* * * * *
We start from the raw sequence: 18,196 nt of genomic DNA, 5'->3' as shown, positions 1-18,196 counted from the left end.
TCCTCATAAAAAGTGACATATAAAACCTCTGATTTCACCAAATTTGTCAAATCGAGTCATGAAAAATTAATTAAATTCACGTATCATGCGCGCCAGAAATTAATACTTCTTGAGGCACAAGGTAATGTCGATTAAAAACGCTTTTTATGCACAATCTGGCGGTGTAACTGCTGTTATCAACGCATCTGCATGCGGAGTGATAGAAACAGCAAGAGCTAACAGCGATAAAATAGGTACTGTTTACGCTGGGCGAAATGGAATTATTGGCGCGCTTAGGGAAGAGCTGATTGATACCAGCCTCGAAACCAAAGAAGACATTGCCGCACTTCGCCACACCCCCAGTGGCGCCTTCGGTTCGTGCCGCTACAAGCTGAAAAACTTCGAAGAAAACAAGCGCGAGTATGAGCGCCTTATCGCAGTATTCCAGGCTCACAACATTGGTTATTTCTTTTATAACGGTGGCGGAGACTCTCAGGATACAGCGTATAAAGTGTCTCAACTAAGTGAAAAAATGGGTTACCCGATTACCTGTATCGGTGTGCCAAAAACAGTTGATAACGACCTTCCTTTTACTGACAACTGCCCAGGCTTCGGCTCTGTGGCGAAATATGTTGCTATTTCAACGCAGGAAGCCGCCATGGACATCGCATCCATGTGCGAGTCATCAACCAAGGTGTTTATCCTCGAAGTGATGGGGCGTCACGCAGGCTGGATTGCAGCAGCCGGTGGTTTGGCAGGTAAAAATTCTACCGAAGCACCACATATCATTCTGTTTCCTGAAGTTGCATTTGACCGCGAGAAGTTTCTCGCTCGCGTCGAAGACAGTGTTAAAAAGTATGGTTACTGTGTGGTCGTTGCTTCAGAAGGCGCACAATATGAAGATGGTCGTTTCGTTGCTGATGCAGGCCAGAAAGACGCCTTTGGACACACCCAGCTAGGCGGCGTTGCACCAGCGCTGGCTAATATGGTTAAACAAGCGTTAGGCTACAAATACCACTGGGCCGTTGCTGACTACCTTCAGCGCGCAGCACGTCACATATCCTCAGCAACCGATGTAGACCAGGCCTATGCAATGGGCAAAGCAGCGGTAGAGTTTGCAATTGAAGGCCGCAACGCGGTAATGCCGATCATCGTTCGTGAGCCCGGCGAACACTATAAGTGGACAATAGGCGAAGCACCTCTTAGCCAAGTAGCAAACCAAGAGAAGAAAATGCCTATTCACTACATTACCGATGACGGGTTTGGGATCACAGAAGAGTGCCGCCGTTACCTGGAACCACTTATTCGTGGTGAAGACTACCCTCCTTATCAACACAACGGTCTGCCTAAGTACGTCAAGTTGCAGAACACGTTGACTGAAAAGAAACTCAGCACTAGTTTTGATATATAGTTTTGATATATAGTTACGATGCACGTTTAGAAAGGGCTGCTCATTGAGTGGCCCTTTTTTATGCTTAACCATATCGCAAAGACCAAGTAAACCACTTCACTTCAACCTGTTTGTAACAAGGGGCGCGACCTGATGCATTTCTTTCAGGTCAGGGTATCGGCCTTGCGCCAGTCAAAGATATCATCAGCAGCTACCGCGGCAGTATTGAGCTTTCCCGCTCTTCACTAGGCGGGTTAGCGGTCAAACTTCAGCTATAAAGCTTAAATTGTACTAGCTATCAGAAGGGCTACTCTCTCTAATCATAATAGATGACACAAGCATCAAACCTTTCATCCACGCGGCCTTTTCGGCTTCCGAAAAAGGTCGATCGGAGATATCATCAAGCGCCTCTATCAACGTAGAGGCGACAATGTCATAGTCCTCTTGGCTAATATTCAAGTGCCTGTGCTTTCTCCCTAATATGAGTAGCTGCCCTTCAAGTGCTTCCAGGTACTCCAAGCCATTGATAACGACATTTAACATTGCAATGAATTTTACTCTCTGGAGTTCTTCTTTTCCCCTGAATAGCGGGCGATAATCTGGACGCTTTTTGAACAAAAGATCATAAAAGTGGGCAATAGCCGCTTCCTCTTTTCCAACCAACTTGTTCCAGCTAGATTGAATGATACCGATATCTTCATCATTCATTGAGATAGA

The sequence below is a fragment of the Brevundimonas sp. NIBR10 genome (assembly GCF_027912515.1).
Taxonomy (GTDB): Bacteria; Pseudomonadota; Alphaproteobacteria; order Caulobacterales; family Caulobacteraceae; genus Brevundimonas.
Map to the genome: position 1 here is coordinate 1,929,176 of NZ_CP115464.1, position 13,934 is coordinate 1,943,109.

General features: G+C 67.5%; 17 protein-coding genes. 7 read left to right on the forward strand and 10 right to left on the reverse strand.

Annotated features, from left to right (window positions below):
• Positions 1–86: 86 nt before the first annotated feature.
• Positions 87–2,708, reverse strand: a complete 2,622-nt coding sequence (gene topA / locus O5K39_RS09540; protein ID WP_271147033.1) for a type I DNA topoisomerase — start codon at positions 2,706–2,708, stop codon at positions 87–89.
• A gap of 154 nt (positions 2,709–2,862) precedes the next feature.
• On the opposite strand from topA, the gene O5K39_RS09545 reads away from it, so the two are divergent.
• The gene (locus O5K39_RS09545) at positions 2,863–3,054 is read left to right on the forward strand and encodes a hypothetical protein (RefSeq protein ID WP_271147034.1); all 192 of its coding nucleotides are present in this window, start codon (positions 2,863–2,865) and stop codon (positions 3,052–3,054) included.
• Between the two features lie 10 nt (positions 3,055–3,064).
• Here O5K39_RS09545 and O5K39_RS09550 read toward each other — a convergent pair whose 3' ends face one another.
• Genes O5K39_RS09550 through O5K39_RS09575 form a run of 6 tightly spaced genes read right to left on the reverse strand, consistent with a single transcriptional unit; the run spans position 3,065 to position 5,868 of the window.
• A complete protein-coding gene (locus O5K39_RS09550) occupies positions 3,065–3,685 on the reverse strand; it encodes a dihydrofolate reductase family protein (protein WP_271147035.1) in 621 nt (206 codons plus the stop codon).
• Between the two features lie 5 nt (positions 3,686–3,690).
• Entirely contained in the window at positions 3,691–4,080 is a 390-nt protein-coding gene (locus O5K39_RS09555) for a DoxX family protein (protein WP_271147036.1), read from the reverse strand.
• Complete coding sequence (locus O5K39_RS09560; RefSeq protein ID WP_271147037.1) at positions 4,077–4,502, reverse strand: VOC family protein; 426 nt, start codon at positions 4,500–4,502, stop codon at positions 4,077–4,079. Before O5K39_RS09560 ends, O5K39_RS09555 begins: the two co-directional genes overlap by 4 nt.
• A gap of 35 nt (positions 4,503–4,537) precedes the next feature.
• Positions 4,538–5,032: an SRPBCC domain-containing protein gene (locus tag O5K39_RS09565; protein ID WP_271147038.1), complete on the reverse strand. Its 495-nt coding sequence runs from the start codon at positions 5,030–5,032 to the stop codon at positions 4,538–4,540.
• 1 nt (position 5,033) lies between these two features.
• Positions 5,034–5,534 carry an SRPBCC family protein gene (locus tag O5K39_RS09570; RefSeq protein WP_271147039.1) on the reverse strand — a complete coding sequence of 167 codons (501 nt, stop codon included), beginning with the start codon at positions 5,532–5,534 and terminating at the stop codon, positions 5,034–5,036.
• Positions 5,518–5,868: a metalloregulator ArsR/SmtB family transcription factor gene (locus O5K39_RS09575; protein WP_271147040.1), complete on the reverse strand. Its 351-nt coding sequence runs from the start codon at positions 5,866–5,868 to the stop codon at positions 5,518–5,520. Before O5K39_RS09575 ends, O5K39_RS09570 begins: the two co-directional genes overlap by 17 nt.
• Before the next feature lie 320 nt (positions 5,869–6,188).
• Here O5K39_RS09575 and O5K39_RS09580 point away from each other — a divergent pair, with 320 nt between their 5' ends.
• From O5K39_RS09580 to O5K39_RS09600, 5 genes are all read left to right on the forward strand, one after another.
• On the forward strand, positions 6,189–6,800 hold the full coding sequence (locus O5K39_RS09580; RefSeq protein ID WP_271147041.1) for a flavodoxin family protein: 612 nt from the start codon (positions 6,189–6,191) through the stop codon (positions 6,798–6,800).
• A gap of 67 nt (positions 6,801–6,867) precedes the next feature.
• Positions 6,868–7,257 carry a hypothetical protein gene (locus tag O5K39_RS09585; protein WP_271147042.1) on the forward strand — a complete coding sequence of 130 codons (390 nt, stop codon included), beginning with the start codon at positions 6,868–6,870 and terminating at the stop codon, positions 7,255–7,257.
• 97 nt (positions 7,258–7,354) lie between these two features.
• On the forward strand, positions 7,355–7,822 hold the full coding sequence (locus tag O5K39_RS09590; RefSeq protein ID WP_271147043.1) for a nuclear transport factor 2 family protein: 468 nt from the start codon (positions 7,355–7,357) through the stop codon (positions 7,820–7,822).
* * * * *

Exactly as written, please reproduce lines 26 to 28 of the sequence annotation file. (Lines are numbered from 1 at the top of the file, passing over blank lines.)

• Here O5K39_RS09575 and O5K39_RS09580 point away from each other — a divergent pair, with 320 nt between their 5' ends.
• From O5K39_RS09580 to O5K39_RS09600, 5 genes are all read left to right on the forward strand, one after another.
• On the forward strand, positions 6,189–6,800 hold the full coding sequence (locus O5K39_RS09580; RefSeq protein ID WP_271147041.1) for a flavodoxin family protein: 612 nt from the start codon (positions 6,189–6,191) through the stop codon (positions 6,798–6,800).